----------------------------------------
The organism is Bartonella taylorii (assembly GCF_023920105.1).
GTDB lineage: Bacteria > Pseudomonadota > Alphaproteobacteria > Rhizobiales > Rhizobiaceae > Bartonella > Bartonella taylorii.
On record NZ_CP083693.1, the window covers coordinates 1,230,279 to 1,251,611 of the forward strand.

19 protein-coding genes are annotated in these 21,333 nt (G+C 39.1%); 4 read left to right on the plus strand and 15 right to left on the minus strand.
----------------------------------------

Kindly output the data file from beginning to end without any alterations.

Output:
The organism is Bartonella taylorii (assembly GCF_023920105.1).
GTDB lineage: Bacteria > Pseudomonadota > Alphaproteobacteria > Rhizobiales > Rhizobiaceae > Bartonella > Bartonella taylorii.
On record NZ_CP083693.1, the window covers coordinates 1,230,279 to 1,251,611 of the forward strand.

19 protein-coding genes are annotated in these 21,333 nt (G+C 39.1%); 4 read left to right on the plus strand and 15 right to left on the minus strand.